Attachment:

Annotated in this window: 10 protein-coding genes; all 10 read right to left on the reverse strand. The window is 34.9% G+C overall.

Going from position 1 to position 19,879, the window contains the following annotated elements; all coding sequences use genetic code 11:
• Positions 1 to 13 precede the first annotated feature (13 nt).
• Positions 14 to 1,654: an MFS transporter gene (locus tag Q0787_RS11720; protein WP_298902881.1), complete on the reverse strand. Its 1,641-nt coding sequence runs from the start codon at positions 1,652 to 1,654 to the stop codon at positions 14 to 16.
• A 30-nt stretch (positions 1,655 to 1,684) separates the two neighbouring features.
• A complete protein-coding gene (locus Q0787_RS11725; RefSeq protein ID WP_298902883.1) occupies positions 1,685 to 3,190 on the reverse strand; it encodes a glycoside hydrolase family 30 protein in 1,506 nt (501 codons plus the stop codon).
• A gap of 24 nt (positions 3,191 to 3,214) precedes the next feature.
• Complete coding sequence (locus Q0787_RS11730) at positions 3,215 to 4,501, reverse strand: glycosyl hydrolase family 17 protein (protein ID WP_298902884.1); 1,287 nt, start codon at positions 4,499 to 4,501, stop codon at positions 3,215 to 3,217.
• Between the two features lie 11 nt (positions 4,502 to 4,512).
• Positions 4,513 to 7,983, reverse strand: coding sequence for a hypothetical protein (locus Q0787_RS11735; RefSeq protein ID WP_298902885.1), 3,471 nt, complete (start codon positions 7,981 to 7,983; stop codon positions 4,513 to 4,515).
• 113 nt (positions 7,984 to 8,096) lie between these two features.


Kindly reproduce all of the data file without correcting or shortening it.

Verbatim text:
Annotated in this window: 10 protein-coding genes; all 10 read right to left on the reverse strand. The window is 34.9% G+C overall.

Going from position 1 to position 19,879, the window contains the following annotated elements; all coding sequences use genetic code 11:
• Positions 1 to 13 precede the first annotated feature (13 nt).
• Positions 14 to 1,654: an MFS transporter gene (locus tag Q0787_RS11720; protein WP_298902881.1), complete on the reverse strand. Its 1,641-nt coding sequence runs from the start codon at positions 1,652 to 1,654 to the stop codon at positions 14 to 16.
• A 30-nt stretch (positions 1,655 to 1,684) separates the two neighbouring features.
• A complete protein-coding gene (locus Q0787_RS11725; RefSeq protein ID WP_298902883.1) occupies positions 1,685 to 3,190 on the reverse strand; it encodes a glycoside hydrolase family 30 protein in 1,506 nt (501 codons plus the stop codon).
• A gap of 24 nt (positions 3,191 to 3,214) precedes the next feature.
• Complete coding sequence (locus Q0787_RS11730) at positions 3,215 to 4,501, reverse strand: glycosyl hydrolase family 17 protein (protein ID WP_298902884.1); 1,287 nt, start codon at positions 4,499 to 4,501, stop codon at positions 3,215 to 3,217.
• Between the two features lie 11 nt (positions 4,502 to 4,512).
• Positions 4,513 to 7,983, reverse strand: coding sequence for a hypothetical protein (locus Q0787_RS11735; RefSeq protein ID WP_298902885.1), 3,471 nt, complete (start codon positions 7,981 to 7,983; stop codon positions 4,513 to 4,515).
• 113 nt (positions 7,984 to 8,096) lie between these two features.